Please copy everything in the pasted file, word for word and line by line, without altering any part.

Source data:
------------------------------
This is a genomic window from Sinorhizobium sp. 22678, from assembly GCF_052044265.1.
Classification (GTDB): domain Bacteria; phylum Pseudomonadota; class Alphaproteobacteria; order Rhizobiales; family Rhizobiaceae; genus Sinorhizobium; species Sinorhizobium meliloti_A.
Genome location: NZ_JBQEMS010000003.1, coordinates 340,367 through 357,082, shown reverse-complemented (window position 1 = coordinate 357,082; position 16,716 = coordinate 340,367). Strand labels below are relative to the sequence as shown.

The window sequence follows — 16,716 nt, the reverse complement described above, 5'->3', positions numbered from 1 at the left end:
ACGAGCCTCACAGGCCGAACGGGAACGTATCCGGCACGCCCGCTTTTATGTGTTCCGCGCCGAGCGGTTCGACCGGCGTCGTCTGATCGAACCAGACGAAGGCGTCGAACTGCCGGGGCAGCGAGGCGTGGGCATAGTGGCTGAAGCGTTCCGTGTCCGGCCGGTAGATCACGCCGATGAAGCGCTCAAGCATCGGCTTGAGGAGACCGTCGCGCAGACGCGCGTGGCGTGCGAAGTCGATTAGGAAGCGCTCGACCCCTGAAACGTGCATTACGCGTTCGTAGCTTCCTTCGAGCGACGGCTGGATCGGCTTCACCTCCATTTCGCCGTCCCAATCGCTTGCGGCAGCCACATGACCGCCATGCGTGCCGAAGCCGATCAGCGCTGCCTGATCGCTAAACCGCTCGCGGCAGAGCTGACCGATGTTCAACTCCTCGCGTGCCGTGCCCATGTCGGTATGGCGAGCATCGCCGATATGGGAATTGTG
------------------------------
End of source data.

This is a genomic window from Sinorhizobium sp. 22678, from assembly GCF_052044265.1.
Classification (GTDB): domain Bacteria; phylum Pseudomonadota; class Alphaproteobacteria; order Rhizobiales; family Rhizobiaceae; genus Sinorhizobium; species Sinorhizobium meliloti_A.
Genome location: NZ_JBQEMS010000003.1, coordinates 340,367 through 357,082, shown reverse-complemented (window position 1 = coordinate 357,082; position 16,716 = coordinate 340,367). Strand labels below are relative to the sequence as shown.

The window sequence follows — 16,716 nt, the reverse complement described above, 5'->3', positions numbered from 1 at the left end:
ACGAGCCTCACAGGCCGAACGGGAACGTATCCGGCACGCCCGCTTTTATGTGTTCCGCGCCGAGCGGTTCGACCGGCGTCGTCTGATCGAACCAGACGAAGGCGTCGAACTGCCGGGGCAGCGAGGCGTGGGCATAGTGGCTGAAGCGTTCCGTGTCCGGCCGGTAGATCACGCCGATGAAGCGCTCAAGCATCGGCTTGAGGAGACCGTCGCGCAGACGCGCGTGGCGTGCGAAGTCGATTAGGAAGCGCTCGACCCCTGAAACGTGCATTACGCGTTCGTAGCTTCCTTCGAGCGACGGCTGGATCGGCTTCACCTCCATTTCGCCGTCCCAATCGCTTGCGGCAGCCACATGACCGCCATGCGTGCCGAAGCCGATCAGCGCTGCCTGATCGCTAAACCGCTCGCGGCAGAGCTGACCGATGTTCAACTCCTCGCGTGCCGTGCCCATGTCGGTATGGCGAGCATCGCCGATATGGGAATTGTG